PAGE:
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Earthly lives and life everlasting: Secular and religious values in two convents and a village in western Greece.

Iossifides, Anna Marina (1990) Earthly lives and life everlasting: Secular and religious values in two convents and a village in western Greece. PhD thesis, London School of Economics and Political Science.

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This thesis is the result of eighteen months fieldwork in western Greece. The study compares the interaction between a village community and two Greek Orthodox convents. This interaction however, is not examined along the lines of economic exchange but along the lines of symbolic interaction. Attention is centered on kinship, commensality, the symbolism of food, and on exchange and hospitality. It is seen that the nuns, by using images, relationships and symbols that have great significance within the secular world in order to create and portray their relationship with the divine, are able to posit their world as both an alternative to and superior from the lay world. The laity thus find themselves on the lowest rung of the religious hierarchy. They have to either reject the nuns' claims to spiritual superiority or accept their subordinate position. Most, as we shall see, do both, in an attempt to reconcile their beliefs as Orthodox and their need to justify their lives and world views. Underlying, then, the distinction between the convent and the lay world are two opposing world views. For the villagers, the supreme purpose of human life is marriage and procreation. It is through the birth of legitimate children that the house, the family and the individual may achieve a type of continuity. In contrast, for the nuns, the main aim in life is the achievement of eternal unity with the divine upon death. By willingly "sacrificing their youth" the nuns believe that salvation and eternal life after death may be assured. It is these two opposing world views which underlie the comparisons drawn and the understanding gained of the village and the convents.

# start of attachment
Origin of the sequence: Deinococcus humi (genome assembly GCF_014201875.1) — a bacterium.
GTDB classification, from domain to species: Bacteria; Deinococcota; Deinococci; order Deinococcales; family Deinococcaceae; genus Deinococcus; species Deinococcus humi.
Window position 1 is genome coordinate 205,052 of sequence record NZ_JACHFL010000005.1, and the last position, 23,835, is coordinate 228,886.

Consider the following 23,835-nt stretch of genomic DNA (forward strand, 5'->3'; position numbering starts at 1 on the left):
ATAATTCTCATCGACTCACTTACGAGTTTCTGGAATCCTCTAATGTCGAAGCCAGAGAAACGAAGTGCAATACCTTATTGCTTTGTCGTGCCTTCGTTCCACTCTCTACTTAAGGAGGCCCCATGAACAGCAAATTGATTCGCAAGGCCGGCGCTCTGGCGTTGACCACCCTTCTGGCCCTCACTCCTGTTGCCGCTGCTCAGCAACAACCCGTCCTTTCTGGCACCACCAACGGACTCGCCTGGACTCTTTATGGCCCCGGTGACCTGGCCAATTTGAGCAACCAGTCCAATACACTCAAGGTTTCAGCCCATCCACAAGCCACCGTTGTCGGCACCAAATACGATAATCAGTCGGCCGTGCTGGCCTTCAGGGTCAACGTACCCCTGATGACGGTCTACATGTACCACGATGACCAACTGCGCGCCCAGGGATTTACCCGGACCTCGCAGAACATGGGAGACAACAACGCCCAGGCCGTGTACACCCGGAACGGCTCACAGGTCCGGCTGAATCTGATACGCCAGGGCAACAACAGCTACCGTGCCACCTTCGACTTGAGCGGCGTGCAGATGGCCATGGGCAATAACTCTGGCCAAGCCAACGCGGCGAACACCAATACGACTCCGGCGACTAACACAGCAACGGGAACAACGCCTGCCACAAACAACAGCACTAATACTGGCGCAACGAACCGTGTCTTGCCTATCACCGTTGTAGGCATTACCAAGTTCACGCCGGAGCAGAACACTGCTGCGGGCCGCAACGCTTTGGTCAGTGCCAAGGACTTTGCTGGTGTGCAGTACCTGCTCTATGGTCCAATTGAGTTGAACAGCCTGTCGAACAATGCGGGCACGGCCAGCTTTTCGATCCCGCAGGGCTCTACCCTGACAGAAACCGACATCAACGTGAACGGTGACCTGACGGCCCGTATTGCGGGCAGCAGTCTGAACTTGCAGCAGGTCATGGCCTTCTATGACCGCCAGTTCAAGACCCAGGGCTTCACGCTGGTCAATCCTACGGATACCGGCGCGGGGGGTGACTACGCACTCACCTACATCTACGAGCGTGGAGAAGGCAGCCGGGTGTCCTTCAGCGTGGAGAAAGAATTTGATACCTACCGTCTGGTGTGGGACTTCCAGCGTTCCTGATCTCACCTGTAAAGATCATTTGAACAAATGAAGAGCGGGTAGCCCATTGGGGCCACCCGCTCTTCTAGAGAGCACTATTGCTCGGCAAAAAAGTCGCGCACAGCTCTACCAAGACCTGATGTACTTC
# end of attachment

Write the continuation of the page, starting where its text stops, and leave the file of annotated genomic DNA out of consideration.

Item Type: Thesis (PhD)
Uncontrolled Keywords: Anthropology, Cultural
Sets: Collections > ProQuest Etheses

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